The results of this investigation revealed that mixing proportion and wood species had a substantial impact on the physical and mechanical properties of biopolymer composites. The proportion of PE/wood and wood species significantly affects the rate of water movement in biopolymer composites and can also alter the mechanical properties of the biopolymer composites. It was revealed that biopolymer composites made from lowed content of plastic to wood content had the best mechanical properties in terms of load capacity bearing, and stiffness and still maintained high dimensional stability. Therefore, it is concluded in this study that biopolymer composites made from 60/40 (PE/wood) performed best in utilization properties for the production of products like floor and wall tiles. Furthermore, among all the wood species investigated, Cordia milleni was seen to be the best wood among others that can be used for biopolymer products for outdoor, indoor, and load-bearing applications.

The outcome of this research investigation gave the following recommendations;

Cordia milleni particles could also serve as raw material for the production of biopolymer products for outside and inside applications

The proportional ratio of PE/wood plays a crucial role in the determination of properties for utilization. All the biopolymer composites made from all the ratios had very low dimensional values. Still, composites from 80/20 show the best outstanding performance in dimensional stability.

Higher density wood species like Nauclea diderichii and Tectona grandis show improved strength performance at 80/20 than the medium and low-density wood species (Cordia milleni and Gmelina Arborea).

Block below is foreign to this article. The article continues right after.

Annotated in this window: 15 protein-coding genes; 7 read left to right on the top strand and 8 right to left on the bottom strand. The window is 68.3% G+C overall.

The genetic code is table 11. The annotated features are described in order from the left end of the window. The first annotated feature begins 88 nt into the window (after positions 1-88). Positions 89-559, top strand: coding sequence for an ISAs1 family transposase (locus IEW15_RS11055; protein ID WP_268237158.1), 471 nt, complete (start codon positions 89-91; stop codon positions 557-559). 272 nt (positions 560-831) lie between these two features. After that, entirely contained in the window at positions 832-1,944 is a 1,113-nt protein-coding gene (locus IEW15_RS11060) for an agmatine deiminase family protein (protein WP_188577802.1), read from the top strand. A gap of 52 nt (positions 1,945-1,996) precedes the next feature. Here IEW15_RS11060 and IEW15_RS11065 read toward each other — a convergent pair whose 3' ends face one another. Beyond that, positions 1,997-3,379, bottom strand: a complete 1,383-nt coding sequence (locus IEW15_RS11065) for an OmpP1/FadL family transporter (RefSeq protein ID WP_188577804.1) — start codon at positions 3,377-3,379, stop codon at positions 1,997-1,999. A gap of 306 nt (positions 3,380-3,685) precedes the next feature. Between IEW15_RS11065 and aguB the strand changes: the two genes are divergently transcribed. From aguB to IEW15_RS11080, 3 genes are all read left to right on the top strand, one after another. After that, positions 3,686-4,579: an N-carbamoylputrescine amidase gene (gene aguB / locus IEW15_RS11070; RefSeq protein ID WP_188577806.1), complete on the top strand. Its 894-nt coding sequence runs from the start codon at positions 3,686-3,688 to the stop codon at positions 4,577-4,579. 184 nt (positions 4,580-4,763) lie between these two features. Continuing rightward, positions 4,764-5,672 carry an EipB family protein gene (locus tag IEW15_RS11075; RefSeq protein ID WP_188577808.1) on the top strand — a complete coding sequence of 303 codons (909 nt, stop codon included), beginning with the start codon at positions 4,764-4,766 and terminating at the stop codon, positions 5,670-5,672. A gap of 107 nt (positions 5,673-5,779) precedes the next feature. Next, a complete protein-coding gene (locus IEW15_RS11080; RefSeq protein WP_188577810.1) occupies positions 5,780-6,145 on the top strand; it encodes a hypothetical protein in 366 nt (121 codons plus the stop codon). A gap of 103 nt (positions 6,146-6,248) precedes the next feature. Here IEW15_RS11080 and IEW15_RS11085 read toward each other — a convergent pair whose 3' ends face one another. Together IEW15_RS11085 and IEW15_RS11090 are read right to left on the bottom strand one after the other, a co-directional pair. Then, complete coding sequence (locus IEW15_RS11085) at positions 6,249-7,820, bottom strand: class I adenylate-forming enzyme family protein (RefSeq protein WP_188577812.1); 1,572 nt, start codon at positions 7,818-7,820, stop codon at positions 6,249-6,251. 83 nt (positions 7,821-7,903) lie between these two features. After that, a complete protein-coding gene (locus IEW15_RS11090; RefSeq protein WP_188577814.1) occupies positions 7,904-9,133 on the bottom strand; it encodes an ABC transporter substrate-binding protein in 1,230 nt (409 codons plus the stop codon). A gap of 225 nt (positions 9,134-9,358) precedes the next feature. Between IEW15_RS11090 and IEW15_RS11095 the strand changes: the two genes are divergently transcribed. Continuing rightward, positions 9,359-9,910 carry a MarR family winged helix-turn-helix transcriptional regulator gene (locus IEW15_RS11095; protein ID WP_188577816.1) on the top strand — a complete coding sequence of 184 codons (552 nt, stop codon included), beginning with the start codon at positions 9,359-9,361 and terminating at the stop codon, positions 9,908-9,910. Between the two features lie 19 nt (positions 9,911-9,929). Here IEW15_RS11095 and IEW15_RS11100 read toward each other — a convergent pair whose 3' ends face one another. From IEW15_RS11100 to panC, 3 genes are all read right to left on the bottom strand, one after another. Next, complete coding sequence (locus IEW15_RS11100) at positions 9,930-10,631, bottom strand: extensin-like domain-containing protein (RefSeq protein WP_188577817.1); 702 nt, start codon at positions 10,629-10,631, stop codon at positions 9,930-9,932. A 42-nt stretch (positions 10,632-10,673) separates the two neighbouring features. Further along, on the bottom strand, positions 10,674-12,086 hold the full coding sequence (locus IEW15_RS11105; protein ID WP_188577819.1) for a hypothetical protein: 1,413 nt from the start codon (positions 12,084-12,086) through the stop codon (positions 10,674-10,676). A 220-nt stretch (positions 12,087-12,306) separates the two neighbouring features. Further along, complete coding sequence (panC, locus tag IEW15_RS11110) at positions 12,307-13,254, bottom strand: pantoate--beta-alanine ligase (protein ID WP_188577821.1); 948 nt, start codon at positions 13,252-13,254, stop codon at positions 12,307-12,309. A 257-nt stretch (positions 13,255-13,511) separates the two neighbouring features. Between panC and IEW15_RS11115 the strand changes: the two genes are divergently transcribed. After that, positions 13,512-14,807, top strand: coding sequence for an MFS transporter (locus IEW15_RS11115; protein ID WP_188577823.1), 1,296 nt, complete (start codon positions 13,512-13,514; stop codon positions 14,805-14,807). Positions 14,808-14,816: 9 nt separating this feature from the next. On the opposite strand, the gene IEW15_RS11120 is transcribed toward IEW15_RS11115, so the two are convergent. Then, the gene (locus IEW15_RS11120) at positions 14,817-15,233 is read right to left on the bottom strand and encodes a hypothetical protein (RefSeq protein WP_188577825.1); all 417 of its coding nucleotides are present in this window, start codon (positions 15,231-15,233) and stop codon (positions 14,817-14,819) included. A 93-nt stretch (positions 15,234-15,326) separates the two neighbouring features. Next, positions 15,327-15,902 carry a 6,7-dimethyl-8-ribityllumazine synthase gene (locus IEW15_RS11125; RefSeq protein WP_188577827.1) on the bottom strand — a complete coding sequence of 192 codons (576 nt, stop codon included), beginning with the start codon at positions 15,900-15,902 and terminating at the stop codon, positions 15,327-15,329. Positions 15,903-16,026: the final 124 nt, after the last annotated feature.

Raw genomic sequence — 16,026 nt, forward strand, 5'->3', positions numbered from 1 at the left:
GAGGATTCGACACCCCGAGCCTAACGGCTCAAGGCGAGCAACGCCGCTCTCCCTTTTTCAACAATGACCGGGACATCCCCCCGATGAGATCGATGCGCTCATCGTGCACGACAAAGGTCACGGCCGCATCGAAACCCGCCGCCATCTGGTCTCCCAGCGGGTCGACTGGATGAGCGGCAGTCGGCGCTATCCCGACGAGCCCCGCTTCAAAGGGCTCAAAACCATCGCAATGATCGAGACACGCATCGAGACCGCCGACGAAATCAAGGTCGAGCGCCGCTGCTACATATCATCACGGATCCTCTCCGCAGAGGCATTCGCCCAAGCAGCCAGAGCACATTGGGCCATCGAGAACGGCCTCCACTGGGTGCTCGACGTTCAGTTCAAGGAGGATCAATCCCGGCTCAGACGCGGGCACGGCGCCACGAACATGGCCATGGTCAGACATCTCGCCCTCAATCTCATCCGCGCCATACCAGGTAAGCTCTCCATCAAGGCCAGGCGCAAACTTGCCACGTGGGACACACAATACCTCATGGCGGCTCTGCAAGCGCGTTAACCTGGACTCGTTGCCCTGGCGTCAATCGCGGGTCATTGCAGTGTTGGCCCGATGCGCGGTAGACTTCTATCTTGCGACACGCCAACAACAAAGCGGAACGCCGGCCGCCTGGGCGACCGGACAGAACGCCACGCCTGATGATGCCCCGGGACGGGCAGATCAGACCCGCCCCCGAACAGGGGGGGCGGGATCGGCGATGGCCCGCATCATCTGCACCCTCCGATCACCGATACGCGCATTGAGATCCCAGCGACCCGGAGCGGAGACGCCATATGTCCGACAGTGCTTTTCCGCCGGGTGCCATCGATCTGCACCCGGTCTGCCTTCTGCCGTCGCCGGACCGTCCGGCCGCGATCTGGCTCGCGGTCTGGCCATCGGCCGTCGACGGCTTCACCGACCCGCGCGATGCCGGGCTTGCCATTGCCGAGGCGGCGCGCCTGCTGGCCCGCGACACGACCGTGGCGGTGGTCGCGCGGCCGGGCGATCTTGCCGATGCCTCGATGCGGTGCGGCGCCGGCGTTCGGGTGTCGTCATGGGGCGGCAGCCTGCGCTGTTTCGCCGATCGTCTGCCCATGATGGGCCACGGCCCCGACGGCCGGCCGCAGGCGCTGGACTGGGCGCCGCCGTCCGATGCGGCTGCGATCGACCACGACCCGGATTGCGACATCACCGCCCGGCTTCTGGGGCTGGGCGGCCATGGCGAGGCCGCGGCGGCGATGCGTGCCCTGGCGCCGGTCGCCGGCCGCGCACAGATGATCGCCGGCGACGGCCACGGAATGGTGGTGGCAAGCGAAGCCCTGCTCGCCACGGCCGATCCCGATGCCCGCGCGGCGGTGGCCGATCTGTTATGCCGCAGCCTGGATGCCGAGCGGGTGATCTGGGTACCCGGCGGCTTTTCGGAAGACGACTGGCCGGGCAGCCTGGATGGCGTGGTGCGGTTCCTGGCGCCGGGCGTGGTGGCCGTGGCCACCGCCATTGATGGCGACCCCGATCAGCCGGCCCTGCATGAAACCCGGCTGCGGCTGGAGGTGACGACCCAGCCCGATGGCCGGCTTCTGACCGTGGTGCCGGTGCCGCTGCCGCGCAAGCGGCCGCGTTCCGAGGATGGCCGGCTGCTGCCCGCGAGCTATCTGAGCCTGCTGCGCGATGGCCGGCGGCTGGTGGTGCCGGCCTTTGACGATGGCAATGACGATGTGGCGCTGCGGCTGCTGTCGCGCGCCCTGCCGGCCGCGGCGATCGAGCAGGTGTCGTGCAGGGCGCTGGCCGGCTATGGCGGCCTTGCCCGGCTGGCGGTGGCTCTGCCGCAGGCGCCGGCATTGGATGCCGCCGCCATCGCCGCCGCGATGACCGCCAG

In terms of load-bearing capacity, Cordia milleni particle can be used for the production of biopolymer products for indoor and outdoor applications. In contrast, Gmelina Arborea, Nauclea diderichii, and Tectona grandis can be used in a moist environment.

More research should be done on various indigenous wood and non-wood species as raw materials to manufacture biopolymer composites products. Furthermore, their chemical composition should also be carried out, as this can also be an influencing factor on the performance of these wood species.

Thompson, R. C., Moore, C. J., Vom Saal, F. S. & Swan, S. H. Plastics, the environment and human health: Current consensus and future trends. Philos. Trans. R. Soc. B Biol. Sci. 364(1526), 2153–2166 (2009).

Article CAS Google Scholar

Babayemi, J. O., Nnorom, I. C., Osibanjo, O. & Weber, R. Ensuring sustainability in plastics use in Africa: Consumption, waste generation, and projections. Environ. Sci. Eur. 31(1), 1–20 (2019).

Article Google Scholar

Vlachopoulos, J. & Wagner, J. (eds) ‘The SPE Guide on Extrusion Technology and Troubleshooting’; 2001 (Society of Plastics Engineers, 2001).

Google Scholar

Wolcott, M. P. & Karl, E. A Technology Review of Wood-Plastic Composites (Washington State University, 2010).

Google Scholar

Aina, K. S., Oluyege, O. A. & Fuwape, J. A. Effects of Indigenous wood specie and plastic/wood ratio on physicomechanical properties of wood-plastic composites. Int. J. Sci. Res. Agric. Sci. 30(1), 11–17 (2016).

Google Scholar

Andre, S. Wood plastic Composites (WPCs) as an alternative to solid lumber, B.Sc., thesis, Wood Products Processing, University of British Columbia, Vancouver (2011).

Maiju, H. Extrusion process of wood raw materials for use in Wood- Polymer composites, Licentiate thesis, Lulea University of Technology, Dept. of Eng. Sci. and Mathematics, Divisin of Wood and Bionanocomposites. SE-97187, Lulea, Sweden (2011)